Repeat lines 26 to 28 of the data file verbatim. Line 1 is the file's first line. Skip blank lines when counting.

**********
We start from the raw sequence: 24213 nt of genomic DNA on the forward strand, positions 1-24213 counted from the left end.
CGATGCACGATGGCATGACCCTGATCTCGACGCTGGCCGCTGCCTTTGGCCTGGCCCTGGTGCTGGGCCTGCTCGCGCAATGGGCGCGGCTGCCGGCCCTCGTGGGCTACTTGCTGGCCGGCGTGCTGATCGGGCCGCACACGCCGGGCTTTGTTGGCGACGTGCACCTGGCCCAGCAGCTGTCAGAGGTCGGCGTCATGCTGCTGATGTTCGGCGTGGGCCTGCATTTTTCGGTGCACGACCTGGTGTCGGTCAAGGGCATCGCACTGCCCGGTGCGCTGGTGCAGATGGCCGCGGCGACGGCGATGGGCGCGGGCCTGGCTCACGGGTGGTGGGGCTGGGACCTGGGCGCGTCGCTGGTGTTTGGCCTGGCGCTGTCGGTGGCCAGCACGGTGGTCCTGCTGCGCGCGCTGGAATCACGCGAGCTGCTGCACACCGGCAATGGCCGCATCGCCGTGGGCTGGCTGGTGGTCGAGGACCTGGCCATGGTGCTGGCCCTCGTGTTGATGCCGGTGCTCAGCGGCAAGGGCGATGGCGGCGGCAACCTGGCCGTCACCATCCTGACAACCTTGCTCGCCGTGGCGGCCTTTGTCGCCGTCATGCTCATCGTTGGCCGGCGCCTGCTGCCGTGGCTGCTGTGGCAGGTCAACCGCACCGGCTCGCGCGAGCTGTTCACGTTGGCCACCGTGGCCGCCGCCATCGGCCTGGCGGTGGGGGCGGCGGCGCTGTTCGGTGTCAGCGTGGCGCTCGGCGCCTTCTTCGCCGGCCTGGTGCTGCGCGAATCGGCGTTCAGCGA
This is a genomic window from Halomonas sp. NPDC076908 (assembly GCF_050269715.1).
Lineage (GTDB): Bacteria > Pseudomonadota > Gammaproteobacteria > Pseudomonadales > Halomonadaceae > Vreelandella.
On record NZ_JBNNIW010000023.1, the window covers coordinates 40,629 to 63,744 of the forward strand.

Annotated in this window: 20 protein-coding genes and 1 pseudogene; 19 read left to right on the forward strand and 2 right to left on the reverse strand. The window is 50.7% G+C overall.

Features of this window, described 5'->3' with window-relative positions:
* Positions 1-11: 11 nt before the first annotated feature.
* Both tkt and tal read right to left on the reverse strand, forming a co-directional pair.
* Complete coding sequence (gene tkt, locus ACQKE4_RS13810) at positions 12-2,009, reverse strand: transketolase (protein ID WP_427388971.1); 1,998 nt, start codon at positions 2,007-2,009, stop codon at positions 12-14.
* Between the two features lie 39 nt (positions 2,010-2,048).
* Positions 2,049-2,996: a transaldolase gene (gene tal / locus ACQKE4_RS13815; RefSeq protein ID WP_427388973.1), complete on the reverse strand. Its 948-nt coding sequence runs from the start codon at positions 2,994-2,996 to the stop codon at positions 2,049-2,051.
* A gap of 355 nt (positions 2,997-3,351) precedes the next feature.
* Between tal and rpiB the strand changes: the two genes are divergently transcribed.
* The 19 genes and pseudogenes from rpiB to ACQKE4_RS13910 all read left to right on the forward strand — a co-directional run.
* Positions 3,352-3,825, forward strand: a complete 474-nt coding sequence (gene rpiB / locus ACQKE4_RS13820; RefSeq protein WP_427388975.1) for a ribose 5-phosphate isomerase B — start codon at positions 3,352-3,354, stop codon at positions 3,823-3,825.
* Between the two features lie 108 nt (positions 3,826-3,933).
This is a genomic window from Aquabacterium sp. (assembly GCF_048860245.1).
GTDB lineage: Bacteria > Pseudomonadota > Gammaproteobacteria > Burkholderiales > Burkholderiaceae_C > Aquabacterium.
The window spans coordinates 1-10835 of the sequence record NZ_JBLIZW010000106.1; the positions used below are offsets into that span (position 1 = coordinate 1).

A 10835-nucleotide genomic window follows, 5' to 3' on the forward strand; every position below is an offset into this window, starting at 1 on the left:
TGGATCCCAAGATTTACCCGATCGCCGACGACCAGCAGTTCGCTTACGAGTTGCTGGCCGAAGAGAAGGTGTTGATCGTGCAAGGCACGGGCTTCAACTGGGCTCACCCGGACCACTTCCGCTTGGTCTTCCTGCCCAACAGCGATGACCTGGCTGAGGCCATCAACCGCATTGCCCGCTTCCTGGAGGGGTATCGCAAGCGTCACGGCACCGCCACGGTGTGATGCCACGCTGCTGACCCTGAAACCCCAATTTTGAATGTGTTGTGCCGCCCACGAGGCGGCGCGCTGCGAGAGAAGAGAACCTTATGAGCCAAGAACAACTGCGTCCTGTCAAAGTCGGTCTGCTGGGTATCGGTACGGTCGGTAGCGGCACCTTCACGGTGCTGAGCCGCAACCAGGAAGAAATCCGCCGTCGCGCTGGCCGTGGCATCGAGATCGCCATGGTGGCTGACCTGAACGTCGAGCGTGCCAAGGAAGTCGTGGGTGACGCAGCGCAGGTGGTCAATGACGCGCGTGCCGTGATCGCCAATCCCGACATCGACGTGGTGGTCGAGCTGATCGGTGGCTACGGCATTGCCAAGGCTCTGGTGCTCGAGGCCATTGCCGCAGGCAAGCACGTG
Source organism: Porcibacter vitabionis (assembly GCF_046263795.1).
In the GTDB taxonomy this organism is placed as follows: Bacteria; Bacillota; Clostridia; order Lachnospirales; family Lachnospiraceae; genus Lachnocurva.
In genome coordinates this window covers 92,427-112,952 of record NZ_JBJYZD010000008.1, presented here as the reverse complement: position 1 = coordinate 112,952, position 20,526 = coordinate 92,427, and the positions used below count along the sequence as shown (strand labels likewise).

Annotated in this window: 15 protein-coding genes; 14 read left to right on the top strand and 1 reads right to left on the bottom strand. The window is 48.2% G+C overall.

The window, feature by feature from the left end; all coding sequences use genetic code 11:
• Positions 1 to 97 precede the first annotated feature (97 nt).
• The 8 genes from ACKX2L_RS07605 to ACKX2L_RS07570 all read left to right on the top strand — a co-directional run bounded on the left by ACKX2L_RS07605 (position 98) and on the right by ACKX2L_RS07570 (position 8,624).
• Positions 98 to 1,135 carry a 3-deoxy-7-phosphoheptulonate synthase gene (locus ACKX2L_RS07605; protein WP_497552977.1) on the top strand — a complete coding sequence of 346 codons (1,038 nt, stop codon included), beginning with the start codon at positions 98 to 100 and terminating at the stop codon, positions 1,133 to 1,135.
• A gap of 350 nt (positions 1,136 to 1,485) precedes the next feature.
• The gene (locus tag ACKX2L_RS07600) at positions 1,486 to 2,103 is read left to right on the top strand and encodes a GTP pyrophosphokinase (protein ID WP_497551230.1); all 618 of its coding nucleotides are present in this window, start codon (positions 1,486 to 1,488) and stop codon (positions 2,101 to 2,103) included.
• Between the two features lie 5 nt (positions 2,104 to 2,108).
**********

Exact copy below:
Annotated in this window: 15 protein-coding genes; 14 read left to right on the top strand and 1 reads right to left on the bottom strand. The window is 48.2% G+C overall.

The window, feature by feature from the left end; all coding sequences use genetic code 11:
• Positions 1 to 97 precede the first annotated feature (97 nt).